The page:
State nonpoint source programs provide for the control of nonpoint source pollution primarily through best management practices (BMPs), which are on-the-ground technical controls used to prevent or reduce nonpoint source pollution. Common practices used to control nutrients from agriculture include altering fertilizer and pesticide application methods and storing and properly managing manure from confined animal facilities. Developing a buffer of vegetation between the land and the stream bank can help filter all types of nonpoint source pollutants from entering a receiving water body, including sediment transported by overland flow. Stream-bank protection and channel stabilization practices are also very effective in preventing sediment deposition in the water by limiting the bank erosion processes and streambed degradation. Urban runoff can be controlled by establishing trenches, basins, and detention ponds at construction sites to hold, settle, and retain suspended solids and associated pollutants. Basic pollution-prevention measures introduced around the home can also prevent nonpoint source pollutants from entering storm water. Practices include the proper storage, use, and disposal of household hazardous chemicals; proper operation and maintenance of onsite disposal systems; and even proper disposal of pet waste so that it does not wash into storm drains.

Watershed Approach to Managing Nonpoint Source Pollution

Nonpoint source pollution derives from many different sources over large geographic areas so regulating and controlling it are challenging. The watershed approach to managing nonpoint source pollution, however, is proving to be an effective technique. Everyone lives in a watershed, or an area of land in which all water drains. According to the U.S. Geological Survey, the nation can be divided into approximately 2,149 medium-sized watersheds, averaging about 1,700 square miles in each area. The watershed approach relies on coordinating all relevant federal, state, and local government agencies, and the stakeholders who live in a particular watershed, to help solve priority problems in that watershed. Historically, many water-quality problems were addressed piecemeal in individual water bodies by individual entities, usually limited by political, social, and economic boundaries. The watershed approach, however, relies on the coordination of all entities and stakeholders to help solve the watershed's most serious environmental problems, which in many instances are caused by nonpoint source pollution.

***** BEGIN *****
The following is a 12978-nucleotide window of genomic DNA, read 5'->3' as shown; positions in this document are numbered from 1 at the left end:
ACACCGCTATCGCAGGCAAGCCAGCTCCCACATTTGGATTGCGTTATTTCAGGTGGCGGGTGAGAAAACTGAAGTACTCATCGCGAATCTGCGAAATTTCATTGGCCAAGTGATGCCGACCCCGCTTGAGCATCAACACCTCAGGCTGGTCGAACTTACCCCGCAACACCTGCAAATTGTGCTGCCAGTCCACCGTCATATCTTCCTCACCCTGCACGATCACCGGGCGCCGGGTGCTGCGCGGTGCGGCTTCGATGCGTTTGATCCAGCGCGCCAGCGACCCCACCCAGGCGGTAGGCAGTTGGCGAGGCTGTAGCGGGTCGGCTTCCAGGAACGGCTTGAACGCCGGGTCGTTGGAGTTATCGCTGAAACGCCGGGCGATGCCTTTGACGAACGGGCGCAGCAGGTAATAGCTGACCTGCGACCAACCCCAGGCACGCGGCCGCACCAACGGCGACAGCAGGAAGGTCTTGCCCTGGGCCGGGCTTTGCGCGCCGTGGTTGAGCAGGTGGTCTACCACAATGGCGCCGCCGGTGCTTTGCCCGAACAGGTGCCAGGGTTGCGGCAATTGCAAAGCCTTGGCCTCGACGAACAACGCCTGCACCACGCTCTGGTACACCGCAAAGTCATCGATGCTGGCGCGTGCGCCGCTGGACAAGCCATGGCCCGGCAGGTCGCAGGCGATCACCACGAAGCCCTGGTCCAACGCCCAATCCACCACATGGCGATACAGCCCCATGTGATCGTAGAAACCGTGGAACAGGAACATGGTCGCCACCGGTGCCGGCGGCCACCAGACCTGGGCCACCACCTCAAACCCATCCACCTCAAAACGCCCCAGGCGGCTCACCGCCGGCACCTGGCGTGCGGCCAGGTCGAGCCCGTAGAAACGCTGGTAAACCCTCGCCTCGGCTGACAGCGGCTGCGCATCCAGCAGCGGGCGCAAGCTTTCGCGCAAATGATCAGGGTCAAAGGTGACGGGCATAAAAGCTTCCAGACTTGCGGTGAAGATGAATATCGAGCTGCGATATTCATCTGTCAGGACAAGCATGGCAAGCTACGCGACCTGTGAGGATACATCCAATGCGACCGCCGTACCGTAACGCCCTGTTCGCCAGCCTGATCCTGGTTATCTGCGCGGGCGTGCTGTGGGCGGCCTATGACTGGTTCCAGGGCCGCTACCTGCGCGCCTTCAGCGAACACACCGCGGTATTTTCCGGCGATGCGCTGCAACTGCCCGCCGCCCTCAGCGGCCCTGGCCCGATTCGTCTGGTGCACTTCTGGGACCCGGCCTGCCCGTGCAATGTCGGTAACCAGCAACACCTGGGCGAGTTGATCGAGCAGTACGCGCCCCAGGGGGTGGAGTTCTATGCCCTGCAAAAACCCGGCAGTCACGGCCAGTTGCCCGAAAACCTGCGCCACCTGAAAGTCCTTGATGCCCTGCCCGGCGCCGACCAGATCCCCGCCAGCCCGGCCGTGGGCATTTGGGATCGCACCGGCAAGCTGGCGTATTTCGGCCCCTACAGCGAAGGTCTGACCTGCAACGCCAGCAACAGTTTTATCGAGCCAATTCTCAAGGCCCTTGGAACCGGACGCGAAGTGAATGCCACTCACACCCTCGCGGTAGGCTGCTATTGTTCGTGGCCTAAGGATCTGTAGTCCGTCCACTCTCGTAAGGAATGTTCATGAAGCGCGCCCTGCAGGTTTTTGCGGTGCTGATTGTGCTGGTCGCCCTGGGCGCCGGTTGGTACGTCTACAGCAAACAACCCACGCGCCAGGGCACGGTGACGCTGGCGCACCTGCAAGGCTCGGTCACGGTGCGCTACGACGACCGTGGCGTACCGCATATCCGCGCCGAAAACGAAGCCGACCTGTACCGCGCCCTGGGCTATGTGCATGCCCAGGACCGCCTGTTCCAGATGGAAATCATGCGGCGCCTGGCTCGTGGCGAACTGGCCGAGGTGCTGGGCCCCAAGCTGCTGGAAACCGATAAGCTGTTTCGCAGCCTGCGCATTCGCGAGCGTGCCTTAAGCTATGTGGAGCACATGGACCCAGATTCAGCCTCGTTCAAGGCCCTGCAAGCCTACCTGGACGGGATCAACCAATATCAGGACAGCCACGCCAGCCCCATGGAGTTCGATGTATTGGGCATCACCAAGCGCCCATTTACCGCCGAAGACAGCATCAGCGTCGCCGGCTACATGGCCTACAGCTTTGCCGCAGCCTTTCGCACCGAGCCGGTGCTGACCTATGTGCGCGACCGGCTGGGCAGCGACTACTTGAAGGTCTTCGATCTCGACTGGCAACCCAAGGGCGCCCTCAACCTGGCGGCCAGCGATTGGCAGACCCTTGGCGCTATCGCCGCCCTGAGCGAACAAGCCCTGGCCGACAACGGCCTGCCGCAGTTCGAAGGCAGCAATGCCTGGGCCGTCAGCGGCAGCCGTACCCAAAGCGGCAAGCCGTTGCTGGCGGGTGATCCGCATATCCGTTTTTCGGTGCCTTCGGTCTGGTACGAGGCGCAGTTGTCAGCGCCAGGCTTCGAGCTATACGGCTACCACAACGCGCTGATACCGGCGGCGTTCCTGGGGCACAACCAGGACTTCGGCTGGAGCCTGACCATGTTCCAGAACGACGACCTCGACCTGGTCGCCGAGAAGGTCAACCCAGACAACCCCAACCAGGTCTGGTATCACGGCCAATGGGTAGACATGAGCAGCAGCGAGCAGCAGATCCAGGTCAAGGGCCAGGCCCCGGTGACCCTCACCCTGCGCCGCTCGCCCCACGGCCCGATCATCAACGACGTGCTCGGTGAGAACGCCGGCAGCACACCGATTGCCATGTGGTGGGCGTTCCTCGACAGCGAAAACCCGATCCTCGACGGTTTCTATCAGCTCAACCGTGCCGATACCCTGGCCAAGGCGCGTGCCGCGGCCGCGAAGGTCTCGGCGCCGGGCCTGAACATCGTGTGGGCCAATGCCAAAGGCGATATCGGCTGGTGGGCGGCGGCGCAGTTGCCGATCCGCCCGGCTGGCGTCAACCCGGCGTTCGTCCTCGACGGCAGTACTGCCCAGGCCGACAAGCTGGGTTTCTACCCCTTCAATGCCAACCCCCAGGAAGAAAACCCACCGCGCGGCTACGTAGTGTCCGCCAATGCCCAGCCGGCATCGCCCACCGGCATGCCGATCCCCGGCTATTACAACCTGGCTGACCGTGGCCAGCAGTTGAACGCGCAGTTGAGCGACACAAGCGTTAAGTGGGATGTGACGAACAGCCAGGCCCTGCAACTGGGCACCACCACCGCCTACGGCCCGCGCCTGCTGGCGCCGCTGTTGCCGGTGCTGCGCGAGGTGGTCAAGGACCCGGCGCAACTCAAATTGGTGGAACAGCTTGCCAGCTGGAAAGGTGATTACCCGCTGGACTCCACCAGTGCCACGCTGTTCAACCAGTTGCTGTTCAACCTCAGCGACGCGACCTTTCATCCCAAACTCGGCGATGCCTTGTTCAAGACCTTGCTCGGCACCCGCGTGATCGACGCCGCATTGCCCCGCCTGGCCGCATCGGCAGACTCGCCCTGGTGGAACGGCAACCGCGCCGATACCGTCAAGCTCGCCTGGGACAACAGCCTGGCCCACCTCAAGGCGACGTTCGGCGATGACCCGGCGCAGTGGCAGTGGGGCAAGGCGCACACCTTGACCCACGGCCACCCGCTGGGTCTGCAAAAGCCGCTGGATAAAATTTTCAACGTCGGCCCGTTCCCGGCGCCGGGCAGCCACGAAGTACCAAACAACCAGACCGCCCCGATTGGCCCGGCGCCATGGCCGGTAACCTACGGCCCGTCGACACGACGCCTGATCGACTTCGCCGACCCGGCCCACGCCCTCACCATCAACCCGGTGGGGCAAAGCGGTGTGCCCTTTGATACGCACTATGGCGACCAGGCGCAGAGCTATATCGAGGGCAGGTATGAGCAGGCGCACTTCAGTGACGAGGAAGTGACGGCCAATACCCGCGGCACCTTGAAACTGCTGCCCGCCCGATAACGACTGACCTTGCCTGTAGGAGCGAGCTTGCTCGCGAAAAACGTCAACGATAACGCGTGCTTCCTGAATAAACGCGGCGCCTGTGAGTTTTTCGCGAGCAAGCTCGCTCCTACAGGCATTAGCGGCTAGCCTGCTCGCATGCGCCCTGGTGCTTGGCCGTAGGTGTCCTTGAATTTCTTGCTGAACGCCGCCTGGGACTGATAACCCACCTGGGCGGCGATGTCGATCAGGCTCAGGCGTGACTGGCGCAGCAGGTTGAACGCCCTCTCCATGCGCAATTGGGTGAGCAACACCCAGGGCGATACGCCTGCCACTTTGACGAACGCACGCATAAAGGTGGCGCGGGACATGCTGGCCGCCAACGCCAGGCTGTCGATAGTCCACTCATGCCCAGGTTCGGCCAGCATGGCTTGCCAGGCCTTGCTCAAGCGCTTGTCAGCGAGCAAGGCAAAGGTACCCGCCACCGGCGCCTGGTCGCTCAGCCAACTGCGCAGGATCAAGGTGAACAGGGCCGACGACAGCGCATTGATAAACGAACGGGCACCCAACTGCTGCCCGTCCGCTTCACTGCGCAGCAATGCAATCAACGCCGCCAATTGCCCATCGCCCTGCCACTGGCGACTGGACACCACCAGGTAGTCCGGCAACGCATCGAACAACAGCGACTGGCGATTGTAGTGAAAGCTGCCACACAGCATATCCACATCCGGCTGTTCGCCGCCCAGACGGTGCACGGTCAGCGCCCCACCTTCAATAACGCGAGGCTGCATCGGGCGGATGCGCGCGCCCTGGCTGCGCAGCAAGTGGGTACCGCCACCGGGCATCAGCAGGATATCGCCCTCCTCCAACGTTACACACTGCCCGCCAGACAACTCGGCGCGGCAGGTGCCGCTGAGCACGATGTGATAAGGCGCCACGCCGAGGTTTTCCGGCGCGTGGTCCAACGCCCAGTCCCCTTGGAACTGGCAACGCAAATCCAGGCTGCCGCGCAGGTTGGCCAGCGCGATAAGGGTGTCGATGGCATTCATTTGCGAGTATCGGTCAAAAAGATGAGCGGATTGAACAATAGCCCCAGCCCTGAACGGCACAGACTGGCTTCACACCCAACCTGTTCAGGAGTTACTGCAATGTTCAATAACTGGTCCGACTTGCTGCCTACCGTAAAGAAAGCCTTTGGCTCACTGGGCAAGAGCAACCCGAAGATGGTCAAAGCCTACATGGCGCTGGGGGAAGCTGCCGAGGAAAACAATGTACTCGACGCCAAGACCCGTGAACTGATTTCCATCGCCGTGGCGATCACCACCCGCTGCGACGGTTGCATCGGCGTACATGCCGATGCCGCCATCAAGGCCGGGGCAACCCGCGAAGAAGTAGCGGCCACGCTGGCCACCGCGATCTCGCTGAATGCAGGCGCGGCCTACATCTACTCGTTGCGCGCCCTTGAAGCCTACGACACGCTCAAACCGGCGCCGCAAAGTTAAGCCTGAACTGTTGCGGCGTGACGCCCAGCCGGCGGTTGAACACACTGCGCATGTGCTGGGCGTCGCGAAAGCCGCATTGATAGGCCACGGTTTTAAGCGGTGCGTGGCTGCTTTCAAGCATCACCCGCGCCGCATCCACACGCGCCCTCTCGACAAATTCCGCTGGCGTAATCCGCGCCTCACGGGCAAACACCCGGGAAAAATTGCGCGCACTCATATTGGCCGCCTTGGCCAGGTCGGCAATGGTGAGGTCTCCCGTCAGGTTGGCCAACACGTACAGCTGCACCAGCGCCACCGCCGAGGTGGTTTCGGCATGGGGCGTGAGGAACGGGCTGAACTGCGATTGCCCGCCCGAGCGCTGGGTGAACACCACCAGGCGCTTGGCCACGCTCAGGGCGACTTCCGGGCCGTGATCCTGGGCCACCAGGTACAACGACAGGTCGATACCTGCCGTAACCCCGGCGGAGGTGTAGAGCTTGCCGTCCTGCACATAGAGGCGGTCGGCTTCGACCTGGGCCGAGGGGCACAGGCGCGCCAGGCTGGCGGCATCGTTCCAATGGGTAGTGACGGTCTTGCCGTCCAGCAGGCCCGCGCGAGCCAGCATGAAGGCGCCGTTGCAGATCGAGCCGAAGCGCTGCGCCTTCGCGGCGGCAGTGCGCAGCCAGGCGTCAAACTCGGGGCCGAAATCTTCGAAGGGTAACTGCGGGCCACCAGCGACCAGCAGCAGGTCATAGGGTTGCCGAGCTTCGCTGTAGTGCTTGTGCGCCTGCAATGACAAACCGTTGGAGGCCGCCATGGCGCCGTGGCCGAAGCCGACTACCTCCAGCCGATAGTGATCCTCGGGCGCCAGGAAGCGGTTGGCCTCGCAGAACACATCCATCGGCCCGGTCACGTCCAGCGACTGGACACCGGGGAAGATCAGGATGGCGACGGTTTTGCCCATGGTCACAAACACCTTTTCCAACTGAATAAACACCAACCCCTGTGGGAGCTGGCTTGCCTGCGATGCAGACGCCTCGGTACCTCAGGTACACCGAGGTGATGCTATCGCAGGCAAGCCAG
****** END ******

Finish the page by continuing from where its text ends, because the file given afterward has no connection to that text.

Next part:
International Implications

Managing nonpoint source pollution is an international challenge. Like the United States, many developed countries initially directed resources toward controlling point source pollution. However, significant nonpoint source problems remain, especially resulting from an excess of nutrients and sediment in water bodies. The United Nations Environment Programme has identified increased nitrogen loadings, resulting mainly from agricultural runoff and wastewater, as one of the most serious water-quality issues affecting all countries. Sedimentation is a significant concern for other countries, frequently resulting from deforestation or clear cutting for fuelwood, or agricultural practices. One of the largest threats in developing countries relates to problems with sewage control, either through poor maintenance of sewage collection systems or a lack of it, leading to severe waterborne diseases.

The increasing world population promises even more challenges for managing nonpoint source pollution. Some international communities are embracing integrated solutions (like the watershed approach) to reduce it. Agenda 21 adopted at the United Nations Conference on Environment and Development in 1992 is but one example.



United Nations Environment Programme. (1999). Global Environment Outlook. London: United Nations Environmental Program.

U.S. Environmental Protection Agency. (2000). National Water Quality Inventory: 2000 Report. Washington, D.C.: U.S. Environmental Protection Agency.

Internet Resources

Center for Watershed Protection Web site. Available from .

Nonpoint Education for Municipal Officials (NEMO) Web site. Available from .

U.S. Department of Agriculture, Natural Resources Conservation Service Web site. Available from .

U.S. Environmental Protection Agency, Office of Wetlands, Oceans, and Watersheds Web site. Available from .

Stacie Craddock


The well-manicured deep green turfs of America's golf courses are often situated in pristine, water-rich environments. However, often the process of maintaining these golf courses involves heavy fertilization, pesticide treatments, and perpetual mowing and watering, which can lead to polluted groundwater and drinking water and damage to aquatic habitat and wildlife. Proper management of golf courses can reduce or prevent many of these problems, and a large coalition of public and private partners (including the EPA and a conglomeration of state and national golf associations) has developed and adopted voluntary guidelines that apply to the siting, development, and operation of golf courses. Through better site analysis and selection, better management and timing of pesticides applications, the use of slow-release fertilizers, employment of buffers to filter turf runoff, and other such practices, the golf industry is making considerable headway in managing the effects of nonpoint source pollution.

—Source: "Environmental Principles for Golf Courses in the United States," Second Conference on Golf and the Environment, Pinehurst, NC, Center for Resource Management. 1996.


Seventeen municipalities make up the Buzzards Bay watershed in the southeastern region of Massachusetts. Nonpoint source pollution from failing septic systems, farm animal wastes, and stormwater runoff were contributing to a decline in water quality in the bay, forcing the closing of many shellfish beds. Watershed partners, including various federal (e.g., U.S. Department of Agriculture), state (e.g., Massachusetts Department of Environmental Protection), local partners (e.g., Town of Marion), and area residents cooperated to support the construction of a wetland system to help filter the stormwater discharge into the bay. The success of this effort depended on a coordinated approach including all partners on a watershed basis.

—Source: Watershed Success Stories (2000). Interagency Watershed Coordinating Committee. Washington, D.C.


An increasing number of parking lots in California are being paved with pervious concrete to reduce runoff and allow water to drain through to underlying soil or groundwater. The concrete is made from Portland cement, gravel, and water and consists of up to one-quarter empty spaces that allow rainfall to penetrate at a rate of about three to five gallons per square foot, per minute. Beneficial soil microorganisms break down pollutants, such as oil and gasoline, trapped in the voids. In 2002 a Santa Barbara couple made the news as possibly the first homeowners in California to pave their driveway with pervious concrete.